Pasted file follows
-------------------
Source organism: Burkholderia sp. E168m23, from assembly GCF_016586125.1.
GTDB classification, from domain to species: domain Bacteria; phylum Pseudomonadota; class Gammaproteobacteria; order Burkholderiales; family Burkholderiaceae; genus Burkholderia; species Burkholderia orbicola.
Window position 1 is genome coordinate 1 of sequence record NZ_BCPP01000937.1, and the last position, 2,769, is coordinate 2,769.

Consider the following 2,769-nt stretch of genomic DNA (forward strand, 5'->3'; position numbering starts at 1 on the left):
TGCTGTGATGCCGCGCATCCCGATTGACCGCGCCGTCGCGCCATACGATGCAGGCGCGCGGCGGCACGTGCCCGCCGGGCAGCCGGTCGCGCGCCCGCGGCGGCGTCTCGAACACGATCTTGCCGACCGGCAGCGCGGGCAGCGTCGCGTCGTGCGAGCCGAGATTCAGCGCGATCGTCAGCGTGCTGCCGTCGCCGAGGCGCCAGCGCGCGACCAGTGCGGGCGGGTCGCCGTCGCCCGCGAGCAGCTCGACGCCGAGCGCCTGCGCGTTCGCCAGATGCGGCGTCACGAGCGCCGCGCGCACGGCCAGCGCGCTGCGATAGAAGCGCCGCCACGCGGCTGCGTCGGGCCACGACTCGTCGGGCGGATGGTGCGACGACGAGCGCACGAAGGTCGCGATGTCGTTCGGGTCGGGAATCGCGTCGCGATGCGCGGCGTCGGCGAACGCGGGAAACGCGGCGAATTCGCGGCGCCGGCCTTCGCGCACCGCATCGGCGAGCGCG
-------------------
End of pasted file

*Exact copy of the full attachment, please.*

Source organism: Burkholderia sp. E168m23, from assembly GCF_016586125.1.
GTDB classification, from domain to species: domain Bacteria; phylum Pseudomonadota; class Gammaproteobacteria; order Burkholderiales; family Burkholderiaceae; genus Burkholderia; species Burkholderia orbicola.
Window position 1 is genome coordinate 1 of sequence record NZ_BCPP01000937.1, and the last position, 2,769, is coordinate 2,769.

Consider the following 2,769-nt stretch of genomic DNA (forward strand, 5'->3'; position numbering starts at 1 on the left):
TGCTGTGATGCCGCGCATCCCGATTGACCGCGCCGTCGCGCCATACGATGCAGGCGCGCGGCGGCACGTGCCCGCCGGGCAGCCGGTCGCGCGCCCGCGGCGGCGTCTCGAACACGATCTTGCCGACCGGCAGCGCGGGCAGCGTCGCGTCGTGCGAGCCGAGATTCAGCGCGATCGTCAGCGTGCTGCCGTCGCCGAGGCGCCAGCGCGCGACCAGTGCGGGCGGGTCGCCGTCGCCCGCGAGCAGCTCGACGCCGAGCGCCTGCGCGTTCGCCAGATGCGGCGTCACGAGCGCCGCGCGCACGGCCAGCGCGCTGCGATAGAAGCGCCGCCACGCGGCTGCGTCGGGCCACGACTCGTCGGGCGGATGGTGCGACGACGAGCGCACGAAGGTCGCGATGTCGTTCGGGTCGGGAATCGCGTCGCGATGCGCGGCGTCGGCGAACGCGGGAAACGCGGCGAATTCGCGGCGCCGGCCTTCGCGCACCGCATCGGCGAGCGCG